Scientists use toxin from rattlesnake venom for chronic pain

Rattlesnake (Crotalus adamanteus) is the largest venomous snake in North America, reaching 8 feet and weighing up to 10 pounds. In the past, medical experts believed that the toxin in rattlesnake venom, crotoxin, could be a promising compound for the treatment of chronic pain.

Eastern Diamondback rattlesnake (Crotalus adamanteus). Image Credit: Belizar / Shutterstock
Eastern Diamondback rattlesnake (Crotalus adamanteus). Image Credit: Belizar / Shutterstock

The toxicity of crotoxin limits its medicinal use; hence, scientists took a long while before finding a new way to use the toxin in treating various diseases. Now, a team of scientists has found a way to limit its toxicity and enhance its therapeutic effects.

In the study published in the journal Toxins, the scientists found that encapsulating the toxin in a nanostructures SBA-15 silica, which is a material developed for vaccine formulations, can help in delivering the compound into the body, without inducing a poisonous effect.

Promising results

The researchers, who were part of Brazil’s National Science and Technology Institute (INCT) on Toxins in São Paulo State, in coordination with the National Council for Scientific and Technological Development (CNPq), wanted to determine if crotoxin is effective for neuropathic pain, which is caused by structural and functional plasticity in sensory pathways, producing impairments in nociceptive processing.

Currently, treating the condition remains a challenge in the medical world. The team found that crotoxin is a promising new way to treat the condition for its prolonged anti-inflammatory and antinociceptive effects.

The team wanted to limit the compound’s toxicity by using SBA-15, an inert nanostructured mesoporous silica to be used as a vehicle. The researchers studied the concept of mice to see how the antibodies react to the toxin. The team used SBA-15, the mesoporous silica, which is used in vaccines to augment the host’s antigen-specific immune response.

In vaccinations, some people react differently, wherein the body may react to the vaccine antigen introduced and release macrophages that can catabolize the antigen very quickly, limiting the time for lymphocytes to induce a complete response in producing antibodies. However, nanostructures silica slows the activity of macrophages.

In the current study, the team wanted to test if it works the same in the venom toxin, but in terms of reducing its toxic effects. The mice in the study produced more antibodies against an antigen when it was combined with silica. Meanwhile, when the silica was tested with other toxins, the team found a new protective effect. They concluded that the silica makes antigens less potent and may help reduce the adverse effect of the diphtheria toxin.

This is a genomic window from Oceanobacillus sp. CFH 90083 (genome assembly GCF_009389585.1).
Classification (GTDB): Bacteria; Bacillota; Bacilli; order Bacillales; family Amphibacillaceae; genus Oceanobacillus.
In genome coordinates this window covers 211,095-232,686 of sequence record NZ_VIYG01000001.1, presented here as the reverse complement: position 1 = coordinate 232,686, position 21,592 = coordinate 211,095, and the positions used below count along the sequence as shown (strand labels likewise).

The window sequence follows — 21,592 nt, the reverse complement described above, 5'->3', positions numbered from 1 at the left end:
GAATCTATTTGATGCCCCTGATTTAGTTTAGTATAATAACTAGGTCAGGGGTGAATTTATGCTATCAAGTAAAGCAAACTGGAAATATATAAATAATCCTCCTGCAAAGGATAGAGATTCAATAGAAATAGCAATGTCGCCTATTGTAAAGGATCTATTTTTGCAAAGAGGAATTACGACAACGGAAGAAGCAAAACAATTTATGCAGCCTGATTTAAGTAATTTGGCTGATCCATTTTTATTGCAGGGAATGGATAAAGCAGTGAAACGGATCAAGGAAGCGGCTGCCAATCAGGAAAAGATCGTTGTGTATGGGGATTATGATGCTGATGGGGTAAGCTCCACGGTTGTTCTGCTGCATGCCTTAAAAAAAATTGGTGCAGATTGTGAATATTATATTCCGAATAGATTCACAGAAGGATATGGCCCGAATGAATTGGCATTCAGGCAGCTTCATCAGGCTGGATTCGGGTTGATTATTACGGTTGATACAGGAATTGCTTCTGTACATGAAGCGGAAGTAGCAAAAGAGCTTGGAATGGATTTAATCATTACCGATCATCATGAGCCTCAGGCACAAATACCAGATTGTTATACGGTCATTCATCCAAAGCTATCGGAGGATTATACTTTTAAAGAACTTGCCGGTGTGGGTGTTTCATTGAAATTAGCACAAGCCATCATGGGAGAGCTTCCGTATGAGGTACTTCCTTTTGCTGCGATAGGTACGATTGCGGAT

“I’ve been studying crotoxin since 2011. The results are positive in terms of its analgesic effect, but its toxicity has always been a constraint. Using silica was a great idea. This is the first time the two molecules have been combined,” Gisele Picolo, lead investigator, said.

What is neuropathic pain?

Neuropathic pain is a chronic pain that results from a disease affecting the somatosensory nervous system. In patients with this type of pain, they experience abnormal sensations dubbed as dysesthesia or pain from normally non-painful stimuli (allodynia). Some patients may experience chronic pain, while others suffer from episodic attacks.

The condition affects peripheral fibers and central neurons, experienced by about 7 to 10 percent of the general population. There are many causes of neuropathic pain, including aging, diabetes mellitus, and chemotherapy.

At present, neuropathic pain is common but poorly treated. The management of the condition includes using tricyclic antidepressants or serotonin or noradrenaline reuptake inhibitors (SSRI). In some cases, patients receive tramadol or topical lidocaine, and in more severe patients, stronger opioids are used.

The condition dramatically impairs quality of life; hence, many studies focus on finding a promising treatment for chronic pain.

Journal reference:

Sant’Anna, M., Lopes, S.R., Kimura, L.F., Giardini, C., Sant’Anna, O.A., and Picolo, G. (2020). Crotoxin Conjugated to SBA-15 Nanostructured Mesoporous Silica Induces Long-Last Analgesic Effect in the Neuropathic Pain Model in Mice. Toxins. https://www.mdpi.com/2072-6651/11/12/679/htm

Angela Betsaida B. Laguipo

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Angela Betsaida B. Laguipo

Angela is a nurse by profession and a writer by heart. She graduated with honors (Cum Laude) for her Bachelor of Nursing degree at the University of Baguio, Philippines. She is currently completing her Master's Degree where she specialized in Maternal and Child Nursing and worked as a clinical instructor and educator in the School of Nursing at the University of Baguio.

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